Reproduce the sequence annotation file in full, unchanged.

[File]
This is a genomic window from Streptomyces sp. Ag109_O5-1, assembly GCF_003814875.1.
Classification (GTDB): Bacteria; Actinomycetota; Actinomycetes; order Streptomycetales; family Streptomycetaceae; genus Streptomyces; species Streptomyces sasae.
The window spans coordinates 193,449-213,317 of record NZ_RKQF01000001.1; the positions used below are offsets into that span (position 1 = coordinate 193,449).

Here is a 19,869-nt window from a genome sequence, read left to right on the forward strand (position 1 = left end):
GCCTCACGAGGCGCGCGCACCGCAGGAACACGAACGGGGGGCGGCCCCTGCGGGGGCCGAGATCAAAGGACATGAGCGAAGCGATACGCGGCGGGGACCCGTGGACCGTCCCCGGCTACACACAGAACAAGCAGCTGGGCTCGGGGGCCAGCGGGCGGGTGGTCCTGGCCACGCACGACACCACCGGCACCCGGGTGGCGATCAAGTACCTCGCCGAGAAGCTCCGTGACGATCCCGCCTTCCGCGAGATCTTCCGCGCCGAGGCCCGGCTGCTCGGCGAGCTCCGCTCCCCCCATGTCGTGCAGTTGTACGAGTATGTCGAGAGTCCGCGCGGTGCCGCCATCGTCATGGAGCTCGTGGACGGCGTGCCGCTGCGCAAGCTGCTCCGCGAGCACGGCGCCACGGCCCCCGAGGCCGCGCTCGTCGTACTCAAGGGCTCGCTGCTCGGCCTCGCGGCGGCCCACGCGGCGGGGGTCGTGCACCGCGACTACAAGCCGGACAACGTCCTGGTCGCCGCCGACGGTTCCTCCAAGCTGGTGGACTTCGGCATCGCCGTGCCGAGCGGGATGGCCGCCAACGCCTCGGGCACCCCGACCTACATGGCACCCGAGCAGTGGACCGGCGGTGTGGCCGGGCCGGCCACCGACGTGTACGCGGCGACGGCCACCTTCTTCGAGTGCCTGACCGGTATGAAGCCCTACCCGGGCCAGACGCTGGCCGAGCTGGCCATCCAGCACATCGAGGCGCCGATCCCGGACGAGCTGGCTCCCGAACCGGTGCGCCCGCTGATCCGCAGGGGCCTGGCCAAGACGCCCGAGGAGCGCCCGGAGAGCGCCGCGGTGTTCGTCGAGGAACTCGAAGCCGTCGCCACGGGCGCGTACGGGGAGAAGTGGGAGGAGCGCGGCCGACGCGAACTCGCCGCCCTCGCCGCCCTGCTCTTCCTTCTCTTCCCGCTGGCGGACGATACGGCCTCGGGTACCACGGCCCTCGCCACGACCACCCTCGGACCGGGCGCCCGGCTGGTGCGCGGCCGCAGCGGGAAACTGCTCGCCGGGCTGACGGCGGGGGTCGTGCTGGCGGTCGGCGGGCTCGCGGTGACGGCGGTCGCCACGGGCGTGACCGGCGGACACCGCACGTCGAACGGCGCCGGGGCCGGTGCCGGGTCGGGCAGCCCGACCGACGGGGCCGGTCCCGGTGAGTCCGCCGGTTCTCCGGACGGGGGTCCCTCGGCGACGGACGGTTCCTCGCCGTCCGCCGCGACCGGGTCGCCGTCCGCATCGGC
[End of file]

This is a genomic window from Streptomyces sp. Ag109_O5-1, assembly GCF_003814875.1.
Classification (GTDB): Bacteria; Actinomycetota; Actinomycetes; order Streptomycetales; family Streptomycetaceae; genus Streptomyces; species Streptomyces sasae.
The window spans coordinates 193,449-213,317 of record NZ_RKQF01000001.1; the positions used below are offsets into that span (position 1 = coordinate 193,449).

Here is a 19,869-nt window from a genome sequence, read left to right on the forward strand (position 1 = left end):
GCCTCACGAGGCGCGCGCACCGCAGGAACACGAACGGGGGGCGGCCCCTGCGGGGGCCGAGATCAAAGGACATGAGCGAAGCGATACGCGGCGGGGACCCGTGGACCGTCCCCGGCTACACACAGAACAAGCAGCTGGGCTCGGGGGCCAGCGGGCGGGTGGTCCTGGCCACGCACGACACCACCGGCACCCGGGTGGCGATCAAGTACCTCGCCGAGAAGCTCCGTGACGATCCCGCCTTCCGCGAGATCTTCCGCGCCGAGGCCCGGCTGCTCGGCGAGCTCCGCTCCCCCCATGTCGTGCAGTTGTACGAGTATGTCGAGAGTCCGCGCGGTGCCGCCATCGTCATGGAGCTCGTGGACGGCGTGCCGCTGCGCAAGCTGCTCCGCGAGCACGGCGCCACGGCCCCCGAGGCCGCGCTCGTCGTACTCAAGGGCTCGCTGCTCGGCCTCGCGGCGGCCCACGCGGCGGGGGTCGTGCACCGCGACTACAAGCCGGACAACGTCCTGGTCGCCGCCGACGGTTCCTCCAAGCTGGTGGACTTCGGCATCGCCGTGCCGAGCGGGATGGCCGCCAACGCCTCGGGCACCCCGACCTACATGGCACCCGAGCAGTGGACCGGCGGTGTGGCCGGGCCGGCCACCGACGTGTACGCGGCGACGGCCACCTTCTTCGAGTGCCTGACCGGTATGAAGCCCTACCCGGGCCAGACGCTGGCCGAGCTGGCCATCCAGCACATCGAGGCGCCGATCCCGGACGAGCTGGCTCCCGAACCGGTGCGCCCGCTGATCCGCAGGGGCCTGGCCAAGACGCCCGAGGAGCGCCCGGAGAGCGCCGCGGTGTTCGTCGAGGAACTCGAAGCCGTCGCCACGGGCGCGTACGGGGAGAAGTGGGAGGAGCGCGGCCGACGCGAACTCGCCGCCCTCGCCGCCCTGCTCTTCCTTCTCTTCCCGCTGGCGGACGATACGGCCTCGGGTACCACGGCCCTCGCCACGACCACCCTCGGACCGGGCGCCCGGCTGGTGCGCGGCCGCAGCGGGAAACTGCTCGCCGGGCTGACGGCGGGGGTCGTGCTGGCGGTCGGCGGGCTCGCGGTGACGGCGGTCGCCACGGGCGTGACCGGCGGACACCGCACGTCGAACGGCGCCGGGGCCGGTGCCGGGTCGGGCAGCCCGACCGACGGGGCCGGTCCCGGTGAGTCCGCCGGTTCTCCGGACGGGGGTCCCTCGGCGACGGACGGTTCCTCGCCGTCCGCCGCGACCGGGTCGCCGTCCGCATCGGC